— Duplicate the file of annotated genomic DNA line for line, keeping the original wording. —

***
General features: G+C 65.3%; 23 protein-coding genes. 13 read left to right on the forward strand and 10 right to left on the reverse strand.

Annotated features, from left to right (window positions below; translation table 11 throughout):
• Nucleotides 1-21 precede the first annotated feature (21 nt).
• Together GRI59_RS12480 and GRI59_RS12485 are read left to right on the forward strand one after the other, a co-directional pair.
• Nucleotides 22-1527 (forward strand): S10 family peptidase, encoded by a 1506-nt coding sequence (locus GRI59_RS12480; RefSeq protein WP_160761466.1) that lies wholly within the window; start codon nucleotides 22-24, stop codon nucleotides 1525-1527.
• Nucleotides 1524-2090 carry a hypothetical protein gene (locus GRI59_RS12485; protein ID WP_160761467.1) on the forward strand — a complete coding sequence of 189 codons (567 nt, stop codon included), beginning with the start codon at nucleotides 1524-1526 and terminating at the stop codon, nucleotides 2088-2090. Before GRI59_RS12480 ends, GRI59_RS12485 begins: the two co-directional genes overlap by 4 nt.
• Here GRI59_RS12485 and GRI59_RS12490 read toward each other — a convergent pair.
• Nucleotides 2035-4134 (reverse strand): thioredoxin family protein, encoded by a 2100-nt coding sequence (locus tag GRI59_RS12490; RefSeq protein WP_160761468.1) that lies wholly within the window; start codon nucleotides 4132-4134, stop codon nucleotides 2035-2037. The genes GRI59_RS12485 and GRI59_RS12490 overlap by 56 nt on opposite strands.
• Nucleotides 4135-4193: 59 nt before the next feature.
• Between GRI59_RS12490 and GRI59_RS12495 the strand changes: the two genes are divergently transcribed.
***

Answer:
General features: G+C 65.3%; 23 protein-coding genes. 13 read left to right on the forward strand and 10 right to left on the reverse strand.

Annotated features, from left to right (window positions below; translation table 11 throughout):
• Nucleotides 1-21 precede the first annotated feature (21 nt).
• Together GRI59_RS12480 and GRI59_RS12485 are read left to right on the forward strand one after the other, a co-directional pair.
• Nucleotides 22-1527 (forward strand): S10 family peptidase, encoded by a 1506-nt coding sequence (locus GRI59_RS12480; RefSeq protein WP_160761466.1) that lies wholly within the window; start codon nucleotides 22-24, stop codon nucleotides 1525-1527.
• Nucleotides 1524-2090 carry a hypothetical protein gene (locus GRI59_RS12485; protein ID WP_160761467.1) on the forward strand — a complete coding sequence of 189 codons (567 nt, stop codon included), beginning with the start codon at nucleotides 1524-1526 and terminating at the stop codon, nucleotides 2088-2090. Before GRI59_RS12480 ends, GRI59_RS12485 begins: the two co-directional genes overlap by 4 nt.
• Here GRI59_RS12485 and GRI59_RS12490 read toward each other — a convergent pair.
• Nucleotides 2035-4134 (reverse strand): thioredoxin family protein, encoded by a 2100-nt coding sequence (locus tag GRI59_RS12490; RefSeq protein WP_160761468.1) that lies wholly within the window; start codon nucleotides 4132-4134, stop codon nucleotides 2035-2037. The genes GRI59_RS12485 and GRI59_RS12490 overlap by 56 nt on opposite strands.
• Nucleotides 4135-4193: 59 nt before the next feature.
• Between GRI59_RS12490 and GRI59_RS12495 the strand changes: the two genes are divergently transcribed.